The impact of seasonal waterlogging on the depth-wise distribution of major and trace metals in the soils of the eastern Ganges basin
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© 2020 Elsevier B.V.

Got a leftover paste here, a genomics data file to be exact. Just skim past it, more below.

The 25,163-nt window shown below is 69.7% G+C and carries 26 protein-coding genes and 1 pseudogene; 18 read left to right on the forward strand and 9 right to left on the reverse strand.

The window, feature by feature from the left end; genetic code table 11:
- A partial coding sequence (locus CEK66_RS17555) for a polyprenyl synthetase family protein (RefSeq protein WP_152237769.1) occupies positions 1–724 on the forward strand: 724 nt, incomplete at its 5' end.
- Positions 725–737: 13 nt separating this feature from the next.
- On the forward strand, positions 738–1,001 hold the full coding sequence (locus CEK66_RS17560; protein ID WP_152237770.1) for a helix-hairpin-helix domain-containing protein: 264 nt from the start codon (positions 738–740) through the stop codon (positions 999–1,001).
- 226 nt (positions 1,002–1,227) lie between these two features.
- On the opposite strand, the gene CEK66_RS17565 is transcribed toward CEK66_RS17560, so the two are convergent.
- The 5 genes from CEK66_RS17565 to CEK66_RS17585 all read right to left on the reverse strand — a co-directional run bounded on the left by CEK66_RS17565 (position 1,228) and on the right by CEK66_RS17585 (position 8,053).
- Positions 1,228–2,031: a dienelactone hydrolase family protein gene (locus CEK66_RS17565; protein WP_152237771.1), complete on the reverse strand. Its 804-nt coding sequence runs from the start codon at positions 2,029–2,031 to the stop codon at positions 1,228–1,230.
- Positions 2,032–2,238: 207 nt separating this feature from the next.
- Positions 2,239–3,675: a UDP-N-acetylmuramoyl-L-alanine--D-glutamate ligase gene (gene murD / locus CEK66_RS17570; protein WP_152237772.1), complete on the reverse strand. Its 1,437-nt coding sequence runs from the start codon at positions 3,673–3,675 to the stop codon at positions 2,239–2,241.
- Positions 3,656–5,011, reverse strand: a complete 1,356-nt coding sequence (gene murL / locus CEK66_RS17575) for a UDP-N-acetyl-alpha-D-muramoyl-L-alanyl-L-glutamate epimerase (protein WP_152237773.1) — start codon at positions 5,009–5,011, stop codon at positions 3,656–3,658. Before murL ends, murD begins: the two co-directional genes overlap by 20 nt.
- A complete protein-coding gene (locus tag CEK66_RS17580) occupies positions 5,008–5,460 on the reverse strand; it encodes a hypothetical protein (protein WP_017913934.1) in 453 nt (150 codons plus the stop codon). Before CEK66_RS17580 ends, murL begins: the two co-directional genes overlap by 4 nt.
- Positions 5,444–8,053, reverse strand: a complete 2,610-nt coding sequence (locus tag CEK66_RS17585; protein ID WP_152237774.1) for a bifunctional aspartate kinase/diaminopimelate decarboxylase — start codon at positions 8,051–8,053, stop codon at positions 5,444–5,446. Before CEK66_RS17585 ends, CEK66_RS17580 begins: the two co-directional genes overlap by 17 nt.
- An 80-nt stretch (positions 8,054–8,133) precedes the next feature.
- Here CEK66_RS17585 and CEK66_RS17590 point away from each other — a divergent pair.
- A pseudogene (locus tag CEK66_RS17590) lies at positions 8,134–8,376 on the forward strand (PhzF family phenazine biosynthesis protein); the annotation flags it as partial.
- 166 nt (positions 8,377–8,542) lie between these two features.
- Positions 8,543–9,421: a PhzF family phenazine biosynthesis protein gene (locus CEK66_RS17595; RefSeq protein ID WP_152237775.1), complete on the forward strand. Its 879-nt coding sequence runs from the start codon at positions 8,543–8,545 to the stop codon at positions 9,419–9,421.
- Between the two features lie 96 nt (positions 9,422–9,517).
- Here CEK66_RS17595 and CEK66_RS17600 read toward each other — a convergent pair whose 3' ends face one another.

In the Ganges River basin, studies related to the depth-wise distribution of major and trace metals in these floodplain soils (seasonally waterlogged and non-water logged) have been limited thus far. This research attempts to address this gap in the current literature by geochemical and geostatistical analyses and assessment of soil pollution. Significant concentrations of major and trace metals in these soils could greatly impact the health of local communities. Soil samples were collected in the eastern Ganges basin from a shallow seasonally waterlogged (SWL) site and a shallow non-waterlogged (SNWL) site up to 3 m below ground level (mbgl) and a deep seasonally waterlogged (DWL, up to 14 mbgl) site. The soils were analysed to determine soil texture and the concentration of major oxides and trace metals with increasing depth. The average concentration of trace metals (Ba, Rb, V, Cr, Ni, As, Pb, Ga, Co, Cs, Nb, W) and major oxides (Al2O3, Fe2O3, K2O, MgO) are higher in the SWL soil than the SNWL soil. A higher concentration of metals generally occurred in the upper soil layers due to the adsorption of elements by the silt and clay fractions. Soil pollution assessment indicated that W, As, Sb and Cu are enriched in both the waterlogged and non-waterlogged soils, while Sn is enriched in the SNWL soil profile only. The values obtained for the geochemical indices, which were geoaccumulation index (Igeo), enrichment factor (EF), contamination factor (CF) and pollution load index (PLI), were relatively higher in the top layers for the SWL and DWL sites. Based on effects range-low (ERL) and effects range-median (ERM) values, the possibility of adverse biological effects caused by the metals is highest for Ni in the DWL site, Cr and Ni in the SWL site and Cu in the SNWL site. Pearson's correlation and principal component analysis (PCA) justify the role of soil texture, phyllosilicates, Fe-Mn oxyhydroxides and carbonates in the occurrence and distribution of metals in these soils. Seasonal waterlogging facilitates the dissolution and precipitation of oxides, hydroxides, carbonates and adsorption/desorption processes, leading to the accumulation and retention of more trace metals in the soil. This study implies that the silt and clay present in the vadose zone may act as a filter to protect local groundwater aquifers from metal contamination. This work provides insights on the behaviour of major and trace metals in the soil depth profile of seasonally waterlogged floodplain soil that is used for local agriculture.
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